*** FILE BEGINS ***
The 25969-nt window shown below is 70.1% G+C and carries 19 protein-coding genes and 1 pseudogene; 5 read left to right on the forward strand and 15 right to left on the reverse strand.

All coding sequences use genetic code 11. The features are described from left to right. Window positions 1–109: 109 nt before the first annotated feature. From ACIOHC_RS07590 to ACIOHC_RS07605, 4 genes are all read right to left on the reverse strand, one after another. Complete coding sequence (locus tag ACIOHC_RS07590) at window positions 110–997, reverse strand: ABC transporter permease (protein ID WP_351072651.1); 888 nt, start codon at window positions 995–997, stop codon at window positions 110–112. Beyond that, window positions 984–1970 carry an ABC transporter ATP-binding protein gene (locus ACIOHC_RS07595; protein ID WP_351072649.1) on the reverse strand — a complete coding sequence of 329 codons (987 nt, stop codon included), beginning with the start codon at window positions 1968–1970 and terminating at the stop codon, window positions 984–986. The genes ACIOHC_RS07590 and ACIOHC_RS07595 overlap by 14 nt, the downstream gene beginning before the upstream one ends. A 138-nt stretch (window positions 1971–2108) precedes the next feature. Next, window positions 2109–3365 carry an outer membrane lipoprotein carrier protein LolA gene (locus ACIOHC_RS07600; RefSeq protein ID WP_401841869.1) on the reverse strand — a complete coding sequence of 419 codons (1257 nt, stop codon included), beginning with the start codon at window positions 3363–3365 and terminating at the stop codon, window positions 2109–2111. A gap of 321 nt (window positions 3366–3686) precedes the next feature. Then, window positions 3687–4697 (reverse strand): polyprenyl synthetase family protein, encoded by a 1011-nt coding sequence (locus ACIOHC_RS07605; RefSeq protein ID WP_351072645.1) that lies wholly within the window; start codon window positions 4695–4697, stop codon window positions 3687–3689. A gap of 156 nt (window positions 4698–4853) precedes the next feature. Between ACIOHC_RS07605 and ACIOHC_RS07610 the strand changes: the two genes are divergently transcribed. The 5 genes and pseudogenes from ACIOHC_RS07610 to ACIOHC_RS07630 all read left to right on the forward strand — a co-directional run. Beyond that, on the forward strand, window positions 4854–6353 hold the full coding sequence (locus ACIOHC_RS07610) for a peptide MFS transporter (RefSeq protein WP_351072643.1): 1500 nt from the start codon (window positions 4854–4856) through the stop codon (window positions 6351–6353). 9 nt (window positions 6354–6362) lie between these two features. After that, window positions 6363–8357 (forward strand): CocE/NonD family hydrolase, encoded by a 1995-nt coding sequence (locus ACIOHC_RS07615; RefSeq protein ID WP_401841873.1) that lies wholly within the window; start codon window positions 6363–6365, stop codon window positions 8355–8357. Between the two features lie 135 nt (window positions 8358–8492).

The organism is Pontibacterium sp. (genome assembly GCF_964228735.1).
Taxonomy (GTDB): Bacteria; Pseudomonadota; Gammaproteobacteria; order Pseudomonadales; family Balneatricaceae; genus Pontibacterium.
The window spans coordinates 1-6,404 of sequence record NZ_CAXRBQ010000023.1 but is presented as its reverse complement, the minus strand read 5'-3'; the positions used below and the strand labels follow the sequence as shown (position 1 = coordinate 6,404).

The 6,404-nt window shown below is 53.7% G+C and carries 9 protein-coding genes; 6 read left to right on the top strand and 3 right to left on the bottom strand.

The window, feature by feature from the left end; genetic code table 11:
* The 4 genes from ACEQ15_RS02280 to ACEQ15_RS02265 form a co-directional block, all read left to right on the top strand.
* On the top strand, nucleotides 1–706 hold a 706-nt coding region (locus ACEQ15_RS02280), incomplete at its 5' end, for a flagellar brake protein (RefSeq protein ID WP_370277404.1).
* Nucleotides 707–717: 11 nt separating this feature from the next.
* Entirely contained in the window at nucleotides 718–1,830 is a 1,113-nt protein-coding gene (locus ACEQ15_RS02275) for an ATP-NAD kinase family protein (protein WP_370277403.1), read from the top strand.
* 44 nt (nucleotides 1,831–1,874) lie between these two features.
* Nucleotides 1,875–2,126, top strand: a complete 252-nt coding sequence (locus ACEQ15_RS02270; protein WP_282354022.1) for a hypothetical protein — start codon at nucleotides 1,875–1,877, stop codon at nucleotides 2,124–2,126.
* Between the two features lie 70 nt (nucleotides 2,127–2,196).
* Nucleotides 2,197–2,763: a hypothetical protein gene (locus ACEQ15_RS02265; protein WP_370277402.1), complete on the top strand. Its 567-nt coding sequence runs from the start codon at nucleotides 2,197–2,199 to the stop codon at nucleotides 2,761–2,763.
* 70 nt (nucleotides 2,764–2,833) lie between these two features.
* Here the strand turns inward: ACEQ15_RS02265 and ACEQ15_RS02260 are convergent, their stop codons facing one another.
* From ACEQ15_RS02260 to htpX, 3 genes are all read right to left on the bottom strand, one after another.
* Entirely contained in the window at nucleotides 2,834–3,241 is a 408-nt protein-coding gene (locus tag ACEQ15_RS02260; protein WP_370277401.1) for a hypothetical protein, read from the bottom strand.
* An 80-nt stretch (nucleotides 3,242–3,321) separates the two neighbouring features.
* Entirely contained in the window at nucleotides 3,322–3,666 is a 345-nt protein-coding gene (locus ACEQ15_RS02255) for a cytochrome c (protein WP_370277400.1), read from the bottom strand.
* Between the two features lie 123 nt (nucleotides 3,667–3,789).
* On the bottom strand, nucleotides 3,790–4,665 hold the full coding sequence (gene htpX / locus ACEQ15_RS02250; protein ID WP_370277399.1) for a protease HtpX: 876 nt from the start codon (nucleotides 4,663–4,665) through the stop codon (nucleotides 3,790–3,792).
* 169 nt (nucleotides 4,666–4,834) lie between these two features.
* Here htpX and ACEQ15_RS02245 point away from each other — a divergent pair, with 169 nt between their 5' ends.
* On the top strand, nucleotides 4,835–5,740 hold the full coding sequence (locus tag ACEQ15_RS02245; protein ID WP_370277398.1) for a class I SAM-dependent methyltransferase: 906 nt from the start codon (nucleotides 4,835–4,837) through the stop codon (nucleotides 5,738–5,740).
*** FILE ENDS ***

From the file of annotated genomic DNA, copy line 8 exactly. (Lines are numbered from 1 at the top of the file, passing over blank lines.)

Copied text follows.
* The 4 genes from ACEQ15_RS02280 to ACEQ15_RS02265 form a co-directional block, all read left to right on the top strand.